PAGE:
The end of the tax year approaches

The deadline of midnight on 5th April is looming, when your tax free ISA allowance will end for 2019/20.  In the midst of the current coronavirus outbreak, there have been calls for this deadline to be extended, to give investors more time to decide their best course of action, however at the time of writing, 5th April is still very much set in stone.

These are, beyond any shadow of doubt, uncertain times, but we can be confident that the restrictions in which we currently find ourselves will ease, and a degree of normality will start returning not only to the UK, but globally during 2020.

It is therefore, an opportunity for investors to think smartly, especially in taking a long term approach and, if able to, still maximise the allowed limit.    It may be prudent to consider investing in a combination of both cash and stocks and shares ISAs,  should access to money be potentially needed in the medium term, however ISA’s provide by far a better return than just keeping money sat in a savings account.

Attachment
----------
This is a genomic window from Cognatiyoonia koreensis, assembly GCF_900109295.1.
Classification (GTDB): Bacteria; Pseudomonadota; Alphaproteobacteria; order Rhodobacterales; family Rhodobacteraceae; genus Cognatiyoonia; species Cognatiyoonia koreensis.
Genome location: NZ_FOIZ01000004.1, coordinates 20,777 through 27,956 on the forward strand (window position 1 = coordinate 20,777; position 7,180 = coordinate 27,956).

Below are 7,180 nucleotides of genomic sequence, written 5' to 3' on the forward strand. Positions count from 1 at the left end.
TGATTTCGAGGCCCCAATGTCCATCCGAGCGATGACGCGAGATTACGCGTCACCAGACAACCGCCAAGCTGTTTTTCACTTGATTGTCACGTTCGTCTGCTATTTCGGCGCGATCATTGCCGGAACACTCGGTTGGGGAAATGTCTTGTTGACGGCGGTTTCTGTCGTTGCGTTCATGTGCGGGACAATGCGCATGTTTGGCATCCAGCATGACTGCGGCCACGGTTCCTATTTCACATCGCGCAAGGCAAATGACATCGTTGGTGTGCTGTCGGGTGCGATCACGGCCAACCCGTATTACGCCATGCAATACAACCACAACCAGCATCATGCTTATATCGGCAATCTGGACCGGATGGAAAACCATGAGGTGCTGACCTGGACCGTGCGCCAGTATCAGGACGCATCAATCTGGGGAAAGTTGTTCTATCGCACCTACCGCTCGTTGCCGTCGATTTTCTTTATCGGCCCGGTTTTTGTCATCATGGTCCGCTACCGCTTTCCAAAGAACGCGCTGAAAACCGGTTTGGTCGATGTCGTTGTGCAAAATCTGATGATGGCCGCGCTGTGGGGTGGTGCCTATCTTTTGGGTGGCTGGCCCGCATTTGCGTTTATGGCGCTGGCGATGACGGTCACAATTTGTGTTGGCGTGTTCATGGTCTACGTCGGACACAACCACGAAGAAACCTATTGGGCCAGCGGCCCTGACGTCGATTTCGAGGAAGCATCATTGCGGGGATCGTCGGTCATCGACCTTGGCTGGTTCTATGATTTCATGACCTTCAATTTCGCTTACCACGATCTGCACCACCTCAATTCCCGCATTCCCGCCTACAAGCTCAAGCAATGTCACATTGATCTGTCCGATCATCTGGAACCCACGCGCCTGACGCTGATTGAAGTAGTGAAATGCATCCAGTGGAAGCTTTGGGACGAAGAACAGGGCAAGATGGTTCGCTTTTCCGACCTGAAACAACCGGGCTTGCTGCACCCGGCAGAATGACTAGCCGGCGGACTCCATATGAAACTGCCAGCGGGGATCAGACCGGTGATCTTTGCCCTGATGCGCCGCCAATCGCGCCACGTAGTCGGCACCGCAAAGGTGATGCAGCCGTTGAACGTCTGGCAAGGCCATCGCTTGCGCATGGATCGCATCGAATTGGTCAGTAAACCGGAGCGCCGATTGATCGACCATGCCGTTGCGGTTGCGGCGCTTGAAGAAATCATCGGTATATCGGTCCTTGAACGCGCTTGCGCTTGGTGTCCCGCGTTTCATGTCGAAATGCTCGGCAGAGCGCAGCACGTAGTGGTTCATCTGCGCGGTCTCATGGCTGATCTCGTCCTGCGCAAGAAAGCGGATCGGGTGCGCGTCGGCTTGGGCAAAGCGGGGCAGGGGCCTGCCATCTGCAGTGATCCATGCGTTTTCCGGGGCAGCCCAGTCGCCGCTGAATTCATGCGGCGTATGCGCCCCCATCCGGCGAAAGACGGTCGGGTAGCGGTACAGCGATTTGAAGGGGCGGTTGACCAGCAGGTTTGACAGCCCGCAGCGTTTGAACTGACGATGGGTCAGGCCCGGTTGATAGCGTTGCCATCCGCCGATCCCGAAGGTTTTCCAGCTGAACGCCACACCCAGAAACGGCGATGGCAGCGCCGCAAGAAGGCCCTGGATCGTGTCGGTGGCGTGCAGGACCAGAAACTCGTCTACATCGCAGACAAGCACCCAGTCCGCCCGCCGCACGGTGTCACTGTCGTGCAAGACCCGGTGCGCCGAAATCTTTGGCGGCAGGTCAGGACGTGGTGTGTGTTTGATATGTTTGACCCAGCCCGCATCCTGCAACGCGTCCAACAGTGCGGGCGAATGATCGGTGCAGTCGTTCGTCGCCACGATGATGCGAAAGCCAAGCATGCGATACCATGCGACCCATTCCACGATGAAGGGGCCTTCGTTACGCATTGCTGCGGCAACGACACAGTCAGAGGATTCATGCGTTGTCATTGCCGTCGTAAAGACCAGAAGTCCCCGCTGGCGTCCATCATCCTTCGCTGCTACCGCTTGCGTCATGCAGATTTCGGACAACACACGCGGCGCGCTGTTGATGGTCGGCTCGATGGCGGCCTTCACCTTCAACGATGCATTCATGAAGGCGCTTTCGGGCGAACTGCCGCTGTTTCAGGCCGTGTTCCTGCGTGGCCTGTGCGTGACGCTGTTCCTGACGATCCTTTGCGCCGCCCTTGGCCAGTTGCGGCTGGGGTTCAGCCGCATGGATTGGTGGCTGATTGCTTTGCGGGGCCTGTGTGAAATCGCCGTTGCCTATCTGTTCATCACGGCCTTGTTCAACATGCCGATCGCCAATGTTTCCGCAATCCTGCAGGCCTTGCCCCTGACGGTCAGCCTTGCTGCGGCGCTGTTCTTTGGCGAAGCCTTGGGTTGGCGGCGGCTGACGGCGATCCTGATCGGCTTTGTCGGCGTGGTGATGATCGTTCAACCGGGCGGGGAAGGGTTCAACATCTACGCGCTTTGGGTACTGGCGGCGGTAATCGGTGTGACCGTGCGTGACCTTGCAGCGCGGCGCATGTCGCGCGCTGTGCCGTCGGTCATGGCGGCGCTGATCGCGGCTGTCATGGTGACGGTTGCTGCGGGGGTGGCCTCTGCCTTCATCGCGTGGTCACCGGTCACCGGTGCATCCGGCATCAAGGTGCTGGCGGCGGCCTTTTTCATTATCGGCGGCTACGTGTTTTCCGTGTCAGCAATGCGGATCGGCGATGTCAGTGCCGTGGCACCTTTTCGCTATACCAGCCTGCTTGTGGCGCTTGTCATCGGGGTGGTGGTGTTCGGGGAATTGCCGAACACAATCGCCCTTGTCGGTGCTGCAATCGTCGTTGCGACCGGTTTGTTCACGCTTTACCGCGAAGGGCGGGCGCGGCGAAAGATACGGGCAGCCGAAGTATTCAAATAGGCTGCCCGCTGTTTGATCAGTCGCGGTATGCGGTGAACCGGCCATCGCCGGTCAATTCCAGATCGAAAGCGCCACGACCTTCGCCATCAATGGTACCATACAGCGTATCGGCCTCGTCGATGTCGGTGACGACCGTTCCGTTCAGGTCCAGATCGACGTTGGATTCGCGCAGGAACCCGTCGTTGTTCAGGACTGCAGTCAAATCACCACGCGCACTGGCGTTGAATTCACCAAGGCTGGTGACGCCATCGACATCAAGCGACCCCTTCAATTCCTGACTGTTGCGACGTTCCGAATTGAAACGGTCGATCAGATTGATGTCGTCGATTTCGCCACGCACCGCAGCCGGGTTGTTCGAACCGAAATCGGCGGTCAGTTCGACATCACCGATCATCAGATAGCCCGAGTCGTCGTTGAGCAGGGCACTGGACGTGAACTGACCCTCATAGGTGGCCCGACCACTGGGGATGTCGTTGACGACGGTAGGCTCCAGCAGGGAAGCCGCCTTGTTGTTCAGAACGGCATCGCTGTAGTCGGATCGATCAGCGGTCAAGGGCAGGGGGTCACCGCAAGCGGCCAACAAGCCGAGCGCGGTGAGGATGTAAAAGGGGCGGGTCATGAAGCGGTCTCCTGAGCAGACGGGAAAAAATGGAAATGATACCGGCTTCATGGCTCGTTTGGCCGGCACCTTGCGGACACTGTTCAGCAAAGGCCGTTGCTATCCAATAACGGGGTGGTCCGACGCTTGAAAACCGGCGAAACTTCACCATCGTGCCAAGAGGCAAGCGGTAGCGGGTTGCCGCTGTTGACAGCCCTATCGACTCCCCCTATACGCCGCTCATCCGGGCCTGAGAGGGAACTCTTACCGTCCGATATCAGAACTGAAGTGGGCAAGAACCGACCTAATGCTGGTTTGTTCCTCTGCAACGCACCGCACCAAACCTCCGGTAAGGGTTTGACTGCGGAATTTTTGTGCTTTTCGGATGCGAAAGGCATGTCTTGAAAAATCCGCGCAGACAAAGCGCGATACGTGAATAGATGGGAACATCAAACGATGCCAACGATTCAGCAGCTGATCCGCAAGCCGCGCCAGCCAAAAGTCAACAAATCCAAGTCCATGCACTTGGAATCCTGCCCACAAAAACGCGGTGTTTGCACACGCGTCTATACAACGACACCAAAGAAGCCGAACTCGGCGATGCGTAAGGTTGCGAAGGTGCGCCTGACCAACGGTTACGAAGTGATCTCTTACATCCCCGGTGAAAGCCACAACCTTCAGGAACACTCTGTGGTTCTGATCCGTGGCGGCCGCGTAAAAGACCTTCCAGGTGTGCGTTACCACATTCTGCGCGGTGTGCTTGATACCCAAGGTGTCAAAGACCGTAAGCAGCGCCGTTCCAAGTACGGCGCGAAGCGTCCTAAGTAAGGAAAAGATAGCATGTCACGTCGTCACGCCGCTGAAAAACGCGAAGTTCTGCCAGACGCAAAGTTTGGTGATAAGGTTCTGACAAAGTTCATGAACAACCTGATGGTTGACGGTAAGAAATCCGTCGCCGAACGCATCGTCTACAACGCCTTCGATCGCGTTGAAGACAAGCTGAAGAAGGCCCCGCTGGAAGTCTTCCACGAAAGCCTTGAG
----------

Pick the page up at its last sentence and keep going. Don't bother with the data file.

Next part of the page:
With the fall in interest rates to 0.1%, the top easy-access rate is currently around 1.31% from Virgin Money.  This time of year is usually where banks and building societies tend to offer top rates to savers to encourage that last investment boost before the tax free allowance resets, however this year could prove to be the exception given the current circumstances we are living in.  Nevertheless, if you have monies available, it is still a good idea to utilise your allowance.  You won’t pay any tax once paid in, nor when money is taken out.

However if time is on your side and you’re looking long term, with a positive attitude to risk, then be one of the 3 out of 10 savers who opt for a stocks and shares ISA.  Markets rise and fall, so you need to be comfortable that a fall in the short term will not cause you to lose sleep.  Ideally you should be happy to invest for no less than 5 years, and not with money you may need over the next few months.   Although there are no guarantees, stocks and shares ISAs have produced higher returns than cash as long as you’re in it for the long haul.

We should also mention the Junior ISA tax allowance of £4,368 which will rise to £9,000 next year.  We’re seeing all too clearly how important it is to have savings behind you, so your children will only thank you for helping them build a nest egg to provide them with what could be some much needed financial security as they get older.

For more information and advice, please contact us here at Birchwood Investment Management.







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